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M.N.: The improvement in the US – Russia relations is needed (it looks like they cannot descend any lower) and is desirable, but: 

Who needs the “false”, pretended, “make believe” improvement, rather than the real one? The Russians have the incorrigible historical affliction with the “Potyomkin villages”, which the American side does not share, wisely and luckily. 

Address the real issues and problems, formulate and resolve the bones of contention, share honestly and fully all the information (and I mean all the information) on the present crisis, clear the mess honestly, in good faith, in-depth. And only after that, you can start rebuilding. 

The key quote: “It just ignores everything that caused the relationship to deteriorate and pretends that the election interference and the Ukraine crisis never happened,” Angela Stent, a former national intelligence officer on Russia during the Bush administration (who reviewed the document) told BuzzFeed.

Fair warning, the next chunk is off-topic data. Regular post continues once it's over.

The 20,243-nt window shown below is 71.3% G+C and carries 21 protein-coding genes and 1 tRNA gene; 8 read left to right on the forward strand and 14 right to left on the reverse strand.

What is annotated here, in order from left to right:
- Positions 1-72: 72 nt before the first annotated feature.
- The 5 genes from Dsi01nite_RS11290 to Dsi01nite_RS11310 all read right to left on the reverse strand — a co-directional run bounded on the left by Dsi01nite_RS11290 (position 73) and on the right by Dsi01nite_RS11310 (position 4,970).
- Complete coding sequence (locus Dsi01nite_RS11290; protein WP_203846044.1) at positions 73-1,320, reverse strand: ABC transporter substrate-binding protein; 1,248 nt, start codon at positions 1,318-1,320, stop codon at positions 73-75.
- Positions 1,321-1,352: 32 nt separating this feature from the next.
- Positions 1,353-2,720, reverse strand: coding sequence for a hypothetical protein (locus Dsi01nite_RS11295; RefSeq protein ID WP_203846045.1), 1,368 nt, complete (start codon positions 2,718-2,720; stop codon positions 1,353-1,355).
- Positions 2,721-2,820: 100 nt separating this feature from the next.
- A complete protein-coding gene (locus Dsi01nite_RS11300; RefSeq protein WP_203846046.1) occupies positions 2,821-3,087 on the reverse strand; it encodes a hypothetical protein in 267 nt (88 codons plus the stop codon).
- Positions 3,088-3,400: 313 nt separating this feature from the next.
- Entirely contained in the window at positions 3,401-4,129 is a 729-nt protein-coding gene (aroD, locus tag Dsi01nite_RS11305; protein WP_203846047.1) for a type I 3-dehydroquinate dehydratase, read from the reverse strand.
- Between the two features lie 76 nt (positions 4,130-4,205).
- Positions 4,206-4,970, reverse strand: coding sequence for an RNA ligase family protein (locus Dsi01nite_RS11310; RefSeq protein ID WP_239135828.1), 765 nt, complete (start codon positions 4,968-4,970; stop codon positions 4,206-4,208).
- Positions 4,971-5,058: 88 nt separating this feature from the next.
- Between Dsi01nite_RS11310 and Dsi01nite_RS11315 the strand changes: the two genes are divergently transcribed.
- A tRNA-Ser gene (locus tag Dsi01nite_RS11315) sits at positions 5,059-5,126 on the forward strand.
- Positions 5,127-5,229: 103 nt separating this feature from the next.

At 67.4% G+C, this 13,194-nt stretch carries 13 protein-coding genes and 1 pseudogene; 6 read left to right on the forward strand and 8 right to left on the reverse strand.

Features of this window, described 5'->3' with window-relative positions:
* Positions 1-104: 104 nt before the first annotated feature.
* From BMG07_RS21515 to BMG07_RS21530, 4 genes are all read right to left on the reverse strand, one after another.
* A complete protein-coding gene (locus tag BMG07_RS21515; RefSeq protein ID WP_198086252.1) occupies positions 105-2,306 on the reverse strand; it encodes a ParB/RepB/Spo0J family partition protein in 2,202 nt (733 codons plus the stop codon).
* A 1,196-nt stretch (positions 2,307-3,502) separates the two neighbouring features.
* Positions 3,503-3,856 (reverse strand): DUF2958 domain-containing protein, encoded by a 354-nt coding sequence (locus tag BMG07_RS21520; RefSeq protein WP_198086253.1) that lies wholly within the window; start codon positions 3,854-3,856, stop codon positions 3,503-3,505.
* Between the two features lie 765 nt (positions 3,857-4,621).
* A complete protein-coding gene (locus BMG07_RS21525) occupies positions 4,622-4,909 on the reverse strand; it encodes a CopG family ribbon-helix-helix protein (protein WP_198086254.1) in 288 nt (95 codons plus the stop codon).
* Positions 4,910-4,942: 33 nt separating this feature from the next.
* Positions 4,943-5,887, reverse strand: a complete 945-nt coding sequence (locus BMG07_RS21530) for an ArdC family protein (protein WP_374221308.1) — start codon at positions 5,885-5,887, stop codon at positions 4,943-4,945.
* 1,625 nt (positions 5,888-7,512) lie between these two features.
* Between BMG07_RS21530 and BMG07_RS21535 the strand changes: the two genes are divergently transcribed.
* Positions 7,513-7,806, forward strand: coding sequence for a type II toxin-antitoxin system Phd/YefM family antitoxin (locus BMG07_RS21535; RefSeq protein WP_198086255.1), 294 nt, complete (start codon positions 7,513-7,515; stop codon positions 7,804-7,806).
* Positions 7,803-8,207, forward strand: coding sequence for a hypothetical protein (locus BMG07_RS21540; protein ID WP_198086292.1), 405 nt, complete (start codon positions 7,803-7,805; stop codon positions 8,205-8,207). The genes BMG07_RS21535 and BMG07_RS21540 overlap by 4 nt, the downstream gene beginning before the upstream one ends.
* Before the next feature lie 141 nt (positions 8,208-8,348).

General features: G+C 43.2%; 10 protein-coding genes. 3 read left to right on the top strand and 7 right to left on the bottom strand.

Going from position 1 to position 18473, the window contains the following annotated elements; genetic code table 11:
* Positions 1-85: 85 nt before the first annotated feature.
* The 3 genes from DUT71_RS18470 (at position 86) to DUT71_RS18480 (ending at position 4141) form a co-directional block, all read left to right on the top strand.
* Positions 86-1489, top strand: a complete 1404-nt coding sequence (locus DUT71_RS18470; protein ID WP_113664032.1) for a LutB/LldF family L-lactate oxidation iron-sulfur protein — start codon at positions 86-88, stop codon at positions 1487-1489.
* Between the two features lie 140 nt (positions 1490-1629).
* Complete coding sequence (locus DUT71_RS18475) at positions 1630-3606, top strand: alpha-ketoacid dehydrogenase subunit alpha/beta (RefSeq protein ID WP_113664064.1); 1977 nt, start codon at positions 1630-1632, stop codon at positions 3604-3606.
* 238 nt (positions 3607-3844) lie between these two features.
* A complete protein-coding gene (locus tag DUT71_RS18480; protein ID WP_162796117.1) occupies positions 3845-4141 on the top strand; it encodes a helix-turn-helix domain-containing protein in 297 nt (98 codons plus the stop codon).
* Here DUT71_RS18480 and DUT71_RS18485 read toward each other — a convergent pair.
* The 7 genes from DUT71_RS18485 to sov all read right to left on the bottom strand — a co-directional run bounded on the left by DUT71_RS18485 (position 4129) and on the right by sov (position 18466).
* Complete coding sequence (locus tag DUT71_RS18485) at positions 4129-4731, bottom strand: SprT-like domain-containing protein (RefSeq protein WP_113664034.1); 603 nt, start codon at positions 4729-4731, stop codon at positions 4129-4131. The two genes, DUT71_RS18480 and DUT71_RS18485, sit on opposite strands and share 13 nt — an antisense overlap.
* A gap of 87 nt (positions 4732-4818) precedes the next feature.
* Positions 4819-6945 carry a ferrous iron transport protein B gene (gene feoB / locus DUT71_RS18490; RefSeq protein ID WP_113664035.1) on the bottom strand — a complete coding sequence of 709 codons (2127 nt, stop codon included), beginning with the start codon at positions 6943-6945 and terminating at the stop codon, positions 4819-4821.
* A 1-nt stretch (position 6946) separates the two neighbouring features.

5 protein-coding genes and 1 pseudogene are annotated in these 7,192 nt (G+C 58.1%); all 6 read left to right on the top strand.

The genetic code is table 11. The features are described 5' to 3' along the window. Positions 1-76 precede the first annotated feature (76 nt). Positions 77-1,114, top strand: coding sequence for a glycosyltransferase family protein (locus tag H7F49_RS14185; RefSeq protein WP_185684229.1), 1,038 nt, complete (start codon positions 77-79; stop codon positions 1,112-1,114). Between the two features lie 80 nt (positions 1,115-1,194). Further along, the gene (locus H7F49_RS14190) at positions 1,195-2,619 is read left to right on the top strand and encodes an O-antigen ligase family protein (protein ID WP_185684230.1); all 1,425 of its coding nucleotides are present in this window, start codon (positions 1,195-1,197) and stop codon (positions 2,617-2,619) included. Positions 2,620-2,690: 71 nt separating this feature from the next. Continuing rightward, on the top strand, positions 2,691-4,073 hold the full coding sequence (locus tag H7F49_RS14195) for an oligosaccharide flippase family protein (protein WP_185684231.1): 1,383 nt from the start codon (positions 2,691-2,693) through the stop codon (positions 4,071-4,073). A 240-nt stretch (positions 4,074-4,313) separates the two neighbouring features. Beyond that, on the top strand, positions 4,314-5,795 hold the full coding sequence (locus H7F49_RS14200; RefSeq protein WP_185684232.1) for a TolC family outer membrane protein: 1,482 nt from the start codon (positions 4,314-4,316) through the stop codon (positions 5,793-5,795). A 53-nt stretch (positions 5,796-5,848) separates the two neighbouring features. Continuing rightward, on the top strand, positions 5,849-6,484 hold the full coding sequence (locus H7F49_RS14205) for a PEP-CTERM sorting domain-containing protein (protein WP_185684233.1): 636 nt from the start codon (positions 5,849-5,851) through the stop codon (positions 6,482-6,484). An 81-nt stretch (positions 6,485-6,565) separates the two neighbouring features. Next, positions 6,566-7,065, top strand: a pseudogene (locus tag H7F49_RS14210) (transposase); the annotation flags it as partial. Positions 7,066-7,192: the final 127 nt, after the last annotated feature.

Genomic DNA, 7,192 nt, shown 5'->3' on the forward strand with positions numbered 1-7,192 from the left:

“Russia confirmed that it sought to reset relations with the Trump administration but was not met with “reciprocity,” Kremlin spokesperson Dmitry Peskov said yesterday in response to reports that Russia sent a document to the U.S. in March setting out various initiatives. Thomas Grove reports at the Wall Street Journal.”

See also:

How did these 650,000 emails get into the Abedin -Weiner laptop? | Lawyers: Teen girl Weiner sexted wanted to affect election | EXCLUSIVE: HOW TRUMP BACKERS WEAPONIZED ANTHONY WEINER TO DEFEAT CLINTON